Released in 2005, “Kung Fu Hustle,” a goofy spoof on martial-arts movies that cost about $20 million to produce, turned into an international phenomenon. With global ticket sales of more than $100 million, it was hugely profitable for its producer, Columbia Pictures Film Production Asia. (Not surprisingly, Sony is making a sequel). Sony has also signed a multi-picture production deal with Star Overseas, the Hong Kong-based production company of “Kung Fu’s” director-star Stephen Chow.
That’s not to say it’s been easy. Hollywood can still struggle figuring out the arcane, sometimes complicated filmmaking systems in other countries, especially India and South Korea. Anti-Americanism, some say, also has hindered the studios’ ability to stroll into foreign countries and establish what might be perceived as a filmmaking colony. Instead, the studios have found the most effective way to make movies abroad is to partner with local producers.
In China, Disney recently announced a Mandarin co-production with the state-run China Film Group on an animated/live-action movie about a magical squash-like vegetable called “The Magic Gourd.” Despite some past Chinese productions (including last year’s “The Painted Veil”) having battled Chinese censors, Disney is confident its collaboration will be smooth.
“More than [just] approve of the film, they are elated by it,” said Larry Kaplan, executive vice president and general manager of Disney’s Buena Vista International. “It epitomizes certain values the Chinese government wants to accentuate for its country.”
Universal Pictures recently signed a three-year deal with Oscar-nominated director Fernando Meirelles (“The Constant Gardener”) to produce English- and Portuguese-language movies from his Brazilian company, O2 Filmes.
Meirelles said he expects to release at least three movies a year under his Universal deal. Their first, the drama “Adrift,” will be directed by new Brazilian director Heitor Dhalia. Meirelles said the Universal deal will allow him to put together a slate of movies instead of the usual one project at a time.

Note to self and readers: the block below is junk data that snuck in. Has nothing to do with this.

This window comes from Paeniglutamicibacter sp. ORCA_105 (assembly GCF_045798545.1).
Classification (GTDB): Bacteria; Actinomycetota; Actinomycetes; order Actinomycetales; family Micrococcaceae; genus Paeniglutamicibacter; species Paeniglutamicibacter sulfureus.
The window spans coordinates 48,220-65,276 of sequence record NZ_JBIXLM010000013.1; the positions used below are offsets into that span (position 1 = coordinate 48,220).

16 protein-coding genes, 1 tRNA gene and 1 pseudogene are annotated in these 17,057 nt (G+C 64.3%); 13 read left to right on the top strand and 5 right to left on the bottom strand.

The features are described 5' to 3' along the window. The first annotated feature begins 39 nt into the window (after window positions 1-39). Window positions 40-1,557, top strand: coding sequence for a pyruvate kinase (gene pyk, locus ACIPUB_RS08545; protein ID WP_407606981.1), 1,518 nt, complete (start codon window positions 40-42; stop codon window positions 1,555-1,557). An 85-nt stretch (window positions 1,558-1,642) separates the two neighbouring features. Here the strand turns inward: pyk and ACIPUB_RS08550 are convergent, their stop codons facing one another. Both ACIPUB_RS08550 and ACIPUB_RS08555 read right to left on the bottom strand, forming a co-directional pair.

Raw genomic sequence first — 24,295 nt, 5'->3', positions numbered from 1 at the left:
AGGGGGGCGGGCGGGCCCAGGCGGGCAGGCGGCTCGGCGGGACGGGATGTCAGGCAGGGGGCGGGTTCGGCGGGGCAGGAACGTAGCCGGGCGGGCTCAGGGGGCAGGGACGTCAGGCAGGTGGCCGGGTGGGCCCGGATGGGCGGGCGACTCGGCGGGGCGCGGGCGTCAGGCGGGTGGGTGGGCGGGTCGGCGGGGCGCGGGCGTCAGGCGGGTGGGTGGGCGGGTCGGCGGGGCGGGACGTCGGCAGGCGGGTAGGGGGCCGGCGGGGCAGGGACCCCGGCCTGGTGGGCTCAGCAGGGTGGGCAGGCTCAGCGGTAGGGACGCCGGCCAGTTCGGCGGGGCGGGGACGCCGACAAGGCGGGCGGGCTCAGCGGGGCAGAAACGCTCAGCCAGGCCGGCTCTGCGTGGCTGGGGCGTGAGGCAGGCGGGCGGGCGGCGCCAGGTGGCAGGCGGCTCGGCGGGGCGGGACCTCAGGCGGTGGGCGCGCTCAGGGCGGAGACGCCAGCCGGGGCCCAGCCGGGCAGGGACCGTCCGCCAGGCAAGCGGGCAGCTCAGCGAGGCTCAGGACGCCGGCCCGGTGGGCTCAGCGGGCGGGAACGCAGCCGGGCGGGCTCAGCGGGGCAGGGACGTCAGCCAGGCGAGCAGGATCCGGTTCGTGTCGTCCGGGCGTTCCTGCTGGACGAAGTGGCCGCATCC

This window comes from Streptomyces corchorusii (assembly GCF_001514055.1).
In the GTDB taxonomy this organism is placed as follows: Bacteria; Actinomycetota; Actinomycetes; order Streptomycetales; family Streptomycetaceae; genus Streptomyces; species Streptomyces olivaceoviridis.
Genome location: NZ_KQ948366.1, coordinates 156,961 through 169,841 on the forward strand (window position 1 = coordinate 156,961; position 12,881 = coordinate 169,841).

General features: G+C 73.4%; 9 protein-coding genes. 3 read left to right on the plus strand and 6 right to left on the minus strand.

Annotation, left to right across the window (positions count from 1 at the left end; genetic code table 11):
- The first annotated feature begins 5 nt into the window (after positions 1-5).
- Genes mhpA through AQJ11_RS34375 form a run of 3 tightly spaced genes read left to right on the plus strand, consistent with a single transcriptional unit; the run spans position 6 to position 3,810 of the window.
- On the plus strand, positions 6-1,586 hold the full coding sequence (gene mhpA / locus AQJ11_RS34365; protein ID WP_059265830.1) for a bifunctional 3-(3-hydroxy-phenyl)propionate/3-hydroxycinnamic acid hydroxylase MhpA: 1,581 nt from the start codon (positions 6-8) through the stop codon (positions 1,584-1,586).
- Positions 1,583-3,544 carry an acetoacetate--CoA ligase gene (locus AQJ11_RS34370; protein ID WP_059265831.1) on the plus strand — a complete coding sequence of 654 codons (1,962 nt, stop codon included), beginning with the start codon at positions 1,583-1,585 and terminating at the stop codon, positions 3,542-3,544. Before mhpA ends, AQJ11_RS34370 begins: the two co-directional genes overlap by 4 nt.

“It’s always difficult to get financing for films,” said Meirelles, noting that Universal will finance all projects they approve. “With this partnership, all the writers and directors in Brazil are coming to us.” Universal also recently signed a deal with Mexican filmmakers Alejandro Gonzalez Inarritu, Alfonso Cuaron, Guillermo del Toro and two others to produce and distribute five of their films abroad -- several of which will be made in Spanish.
“The idea is to do things differently and to think about how you become a home for global filmmakers,” said David Linde, Universal co-chairman. “It’s about being in business where there is big business.”
Filmmakers such as Meirelles, South Korea’s Bong Joon-ho (“The Host”) and Germany’s Tom Tykwer (“Perfume”) know they are competing with Hollywood for audience attention, and they are willing to use special effects, quick cuts and lots of action to get people into theaters.
“People are willing to see European films if we are willing to give them the same value for their money,” said Florian Henckel von Donnersmarck, whose “Lives of Others” was neither fast-paced nor laden with effects but managed to attract large crowds in Germany.
Made for about $2 million, “The Lives of Others” not only captured the foreign language Oscar but also grossed about $65 million worldwide. It could not have been made without a $325,000 investment from Buena Vista International, which also distributed the movie in Germany when no German distributor would touch it.
“A European film has to be several times as good to be able to compete with an American film,” said Von Donnersmarck. “You have to make up in storytelling what you don’t have in production value.”
Tom Bernard, the co-president of Sony Pictures Classics, said that, while he is not seeing as large an influx of Hollywood money into foreign productions as others detect, filmmakers do have more tools at their disposal.
“These local-language folks are making Hollywood-style movies for their local market,” he said. “Very seldom did you see anything in other countries close to those special effects we see now.”
If American-backed foreign-language productions are going to continue to thrive, however, the stories must remain relevant to the local audience and not be calculated to play in the global marketplace.
“A wonderful Argentinean film,” said Tony Safford, Fox’s senior vice president of acquisitions, “doesn’t have to work in Mexico.”
Horn reported from Cannes, Munoz from Los Angeles.